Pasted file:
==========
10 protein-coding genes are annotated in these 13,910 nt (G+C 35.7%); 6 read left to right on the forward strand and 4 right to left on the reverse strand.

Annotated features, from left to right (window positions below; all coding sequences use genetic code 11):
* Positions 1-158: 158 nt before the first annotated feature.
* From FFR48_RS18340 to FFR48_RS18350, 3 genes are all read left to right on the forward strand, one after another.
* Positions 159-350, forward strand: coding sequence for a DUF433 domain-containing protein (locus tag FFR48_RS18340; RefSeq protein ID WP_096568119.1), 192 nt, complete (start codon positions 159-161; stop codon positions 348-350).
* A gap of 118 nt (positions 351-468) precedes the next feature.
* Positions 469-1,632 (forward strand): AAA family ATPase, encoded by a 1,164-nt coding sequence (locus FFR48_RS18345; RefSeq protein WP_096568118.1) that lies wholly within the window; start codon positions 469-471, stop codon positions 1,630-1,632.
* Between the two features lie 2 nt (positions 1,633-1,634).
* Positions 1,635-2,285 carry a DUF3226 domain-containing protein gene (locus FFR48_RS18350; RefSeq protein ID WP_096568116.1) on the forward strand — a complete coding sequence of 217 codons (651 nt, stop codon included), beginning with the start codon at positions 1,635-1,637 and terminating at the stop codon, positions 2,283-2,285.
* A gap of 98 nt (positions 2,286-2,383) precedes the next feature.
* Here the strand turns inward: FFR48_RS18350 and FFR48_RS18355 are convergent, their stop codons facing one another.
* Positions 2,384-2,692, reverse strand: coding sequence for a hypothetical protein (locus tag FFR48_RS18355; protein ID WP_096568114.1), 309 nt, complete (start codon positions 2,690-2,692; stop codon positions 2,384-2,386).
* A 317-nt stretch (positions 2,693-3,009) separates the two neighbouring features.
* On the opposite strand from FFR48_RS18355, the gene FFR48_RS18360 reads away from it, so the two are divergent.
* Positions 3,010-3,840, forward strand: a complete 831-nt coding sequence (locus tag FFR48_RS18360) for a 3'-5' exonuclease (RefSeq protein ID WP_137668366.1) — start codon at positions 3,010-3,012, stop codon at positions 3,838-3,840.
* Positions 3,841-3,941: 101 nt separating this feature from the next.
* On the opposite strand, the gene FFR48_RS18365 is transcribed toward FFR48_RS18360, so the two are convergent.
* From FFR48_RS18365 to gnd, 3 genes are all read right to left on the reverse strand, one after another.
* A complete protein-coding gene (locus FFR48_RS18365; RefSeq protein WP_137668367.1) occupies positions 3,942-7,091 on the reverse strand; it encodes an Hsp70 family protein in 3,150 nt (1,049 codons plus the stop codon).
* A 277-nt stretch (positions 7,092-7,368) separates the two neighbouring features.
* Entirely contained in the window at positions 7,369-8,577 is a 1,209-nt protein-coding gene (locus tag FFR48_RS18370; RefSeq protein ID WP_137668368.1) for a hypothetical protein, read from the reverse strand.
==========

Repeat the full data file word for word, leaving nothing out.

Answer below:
10 protein-coding genes are annotated in these 13,910 nt (G+C 35.7%); 6 read left to right on the forward strand and 4 right to left on the reverse strand.

Annotated features, from left to right (window positions below; all coding sequences use genetic code 11):
* Positions 1-158: 158 nt before the first annotated feature.
* From FFR48_RS18340 to FFR48_RS18350, 3 genes are all read left to right on the forward strand, one after another.
* Positions 159-350, forward strand: coding sequence for a DUF433 domain-containing protein (locus tag FFR48_RS18340; RefSeq protein ID WP_096568119.1), 192 nt, complete (start codon positions 159-161; stop codon positions 348-350).
* A gap of 118 nt (positions 351-468) precedes the next feature.
* Positions 469-1,632 (forward strand): AAA family ATPase, encoded by a 1,164-nt coding sequence (locus FFR48_RS18345; RefSeq protein WP_096568118.1) that lies wholly within the window; start codon positions 469-471, stop codon positions 1,630-1,632.
* Between the two features lie 2 nt (positions 1,633-1,634).
* Positions 1,635-2,285 carry a DUF3226 domain-containing protein gene (locus FFR48_RS18350; RefSeq protein ID WP_096568116.1) on the forward strand — a complete coding sequence of 217 codons (651 nt, stop codon included), beginning with the start codon at positions 1,635-1,637 and terminating at the stop codon, positions 2,283-2,285.
* A gap of 98 nt (positions 2,286-2,383) precedes the next feature.
* Here the strand turns inward: FFR48_RS18350 and FFR48_RS18355 are convergent, their stop codons facing one another.
* Positions 2,384-2,692, reverse strand: coding sequence for a hypothetical protein (locus tag FFR48_RS18355; protein ID WP_096568114.1), 309 nt, complete (start codon positions 2,690-2,692; stop codon positions 2,384-2,386).
* A 317-nt stretch (positions 2,693-3,009) separates the two neighbouring features.
* On the opposite strand from FFR48_RS18355, the gene FFR48_RS18360 reads away from it, so the two are divergent.
* Positions 3,010-3,840, forward strand: a complete 831-nt coding sequence (locus tag FFR48_RS18360) for a 3'-5' exonuclease (RefSeq protein ID WP_137668366.1) — start codon at positions 3,010-3,012, stop codon at positions 3,838-3,840.
* Positions 3,841-3,941: 101 nt separating this feature from the next.
* On the opposite strand, the gene FFR48_RS18365 is transcribed toward FFR48_RS18360, so the two are convergent.
* From FFR48_RS18365 to gnd, 3 genes are all read right to left on the reverse strand, one after another.
* A complete protein-coding gene (locus FFR48_RS18365; RefSeq protein WP_137668367.1) occupies positions 3,942-7,091 on the reverse strand; it encodes an Hsp70 family protein in 3,150 nt (1,049 codons plus the stop codon).
* A 277-nt stretch (positions 7,092-7,368) separates the two neighbouring features.
* Entirely contained in the window at positions 7,369-8,577 is a 1,209-nt protein-coding gene (locus tag FFR48_RS18370; RefSeq protein ID WP_137668368.1) for a hypothetical protein, read from the reverse strand.